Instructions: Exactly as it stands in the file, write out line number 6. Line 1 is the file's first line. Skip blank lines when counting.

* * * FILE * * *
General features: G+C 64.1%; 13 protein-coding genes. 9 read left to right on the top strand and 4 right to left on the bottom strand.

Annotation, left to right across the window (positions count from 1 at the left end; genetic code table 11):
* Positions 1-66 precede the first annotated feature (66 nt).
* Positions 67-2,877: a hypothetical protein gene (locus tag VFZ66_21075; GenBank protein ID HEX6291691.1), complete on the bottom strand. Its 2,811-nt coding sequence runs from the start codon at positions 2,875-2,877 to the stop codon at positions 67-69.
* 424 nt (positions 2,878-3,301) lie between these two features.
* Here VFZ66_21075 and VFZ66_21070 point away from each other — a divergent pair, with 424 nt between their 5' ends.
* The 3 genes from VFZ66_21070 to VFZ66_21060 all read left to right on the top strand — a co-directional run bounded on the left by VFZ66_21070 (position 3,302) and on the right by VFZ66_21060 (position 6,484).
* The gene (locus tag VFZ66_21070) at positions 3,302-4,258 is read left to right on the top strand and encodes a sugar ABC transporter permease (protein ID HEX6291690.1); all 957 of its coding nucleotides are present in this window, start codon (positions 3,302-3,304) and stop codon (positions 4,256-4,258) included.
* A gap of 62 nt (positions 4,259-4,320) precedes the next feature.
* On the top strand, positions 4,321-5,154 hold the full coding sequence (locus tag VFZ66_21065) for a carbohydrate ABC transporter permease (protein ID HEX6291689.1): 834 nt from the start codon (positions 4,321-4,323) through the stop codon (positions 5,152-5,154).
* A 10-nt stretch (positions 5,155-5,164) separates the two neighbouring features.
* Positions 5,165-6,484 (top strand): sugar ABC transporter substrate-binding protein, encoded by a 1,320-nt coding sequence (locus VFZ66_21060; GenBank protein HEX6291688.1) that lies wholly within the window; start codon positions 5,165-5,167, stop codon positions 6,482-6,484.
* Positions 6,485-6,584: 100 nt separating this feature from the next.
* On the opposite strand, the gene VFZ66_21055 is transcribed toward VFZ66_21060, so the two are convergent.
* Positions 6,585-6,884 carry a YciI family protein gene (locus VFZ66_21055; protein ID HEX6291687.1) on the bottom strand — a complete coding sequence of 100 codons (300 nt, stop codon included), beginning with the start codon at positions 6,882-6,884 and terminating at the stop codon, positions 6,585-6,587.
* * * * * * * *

* Here VFZ66_21075 and VFZ66_21070 point away from each other — a divergent pair, with 424 nt between their 5' ends.